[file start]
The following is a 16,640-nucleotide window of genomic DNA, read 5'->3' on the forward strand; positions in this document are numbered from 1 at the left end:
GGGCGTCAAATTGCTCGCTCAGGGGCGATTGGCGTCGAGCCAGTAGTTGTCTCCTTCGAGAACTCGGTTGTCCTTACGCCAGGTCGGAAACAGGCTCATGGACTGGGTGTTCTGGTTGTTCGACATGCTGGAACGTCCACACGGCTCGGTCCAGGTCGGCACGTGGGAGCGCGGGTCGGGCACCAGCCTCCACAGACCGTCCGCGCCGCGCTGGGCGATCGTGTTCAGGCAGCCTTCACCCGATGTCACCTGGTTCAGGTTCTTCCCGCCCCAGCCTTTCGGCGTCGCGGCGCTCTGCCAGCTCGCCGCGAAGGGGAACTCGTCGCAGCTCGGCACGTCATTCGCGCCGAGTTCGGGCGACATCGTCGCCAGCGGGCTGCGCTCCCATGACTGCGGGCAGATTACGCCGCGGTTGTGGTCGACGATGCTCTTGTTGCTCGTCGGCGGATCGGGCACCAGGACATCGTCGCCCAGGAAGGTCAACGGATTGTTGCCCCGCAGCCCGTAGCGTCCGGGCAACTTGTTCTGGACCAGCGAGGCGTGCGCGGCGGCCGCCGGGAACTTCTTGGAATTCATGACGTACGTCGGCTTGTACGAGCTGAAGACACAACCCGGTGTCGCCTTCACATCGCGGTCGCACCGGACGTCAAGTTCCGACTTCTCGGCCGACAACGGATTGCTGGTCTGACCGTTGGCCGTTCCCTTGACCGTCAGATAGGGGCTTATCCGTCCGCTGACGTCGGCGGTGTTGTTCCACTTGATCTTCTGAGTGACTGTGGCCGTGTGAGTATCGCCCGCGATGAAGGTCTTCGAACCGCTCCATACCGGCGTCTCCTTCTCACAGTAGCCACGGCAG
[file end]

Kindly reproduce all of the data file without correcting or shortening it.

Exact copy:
The following is a 16,640-nucleotide window of genomic DNA, read 5'->3' on the forward strand; positions in this document are numbered from 1 at the left end:
GGGCGTCAAATTGCTCGCTCAGGGGCGATTGGCGTCGAGCCAGTAGTTGTCTCCTTCGAGAACTCGGTTGTCCTTACGCCAGGTCGGAAACAGGCTCATGGACTGGGTGTTCTGGTTGTTCGACATGCTGGAACGTCCACACGGCTCGGTCCAGGTCGGCACGTGGGAGCGCGGGTCGGGCACCAGCCTCCACAGACCGTCCGCGCCGCGCTGGGCGATCGTGTTCAGGCAGCCTTCACCCGATGTCACCTGGTTCAGGTTCTTCCCGCCCCAGCCTTTCGGCGTCGCGGCGCTCTGCCAGCTCGCCGCGAAGGGGAACTCGTCGCAGCTCGGCACGTCATTCGCGCCGAGTTCGGGCGACATCGTCGCCAGCGGGCTGCGCTCCCATGACTGCGGGCAGATTACGCCGCGGTTGTGGTCGACGATGCTCTTGTTGCTCGTCGGCGGATCGGGCACCAGGACATCGTCGCCCAGGAAGGTCAACGGATTGTTGCCCCGCAGCCCGTAGCGTCCGGGCAACTTGTTCTGGACCAGCGAGGCGTGCGCGGCGGCCGCCGGGAACTTCTTGGAATTCATGACGTACGTCGGCTTGTACGAGCTGAAGACACAACCCGGTGTCGCCTTCACATCGCGGTCGCACCGGACGTCAAGTTCCGACTTCTCGGCCGACAACGGATTGCTGGTCTGACCGTTGGCCGTTCCCTTGACCGTCAGATAGGGGCTTATCCGTCCGCTGACGTCGGCGGTGTTGTTCCACTTGATCTTCTGAGTGACTGTGGCCGTGTGAGTATCGCCCGCGATGAAGGTCTTCGAACCGCTCCATACCGGCGTCTCCTTCTCACAGTAGCCACGGCAG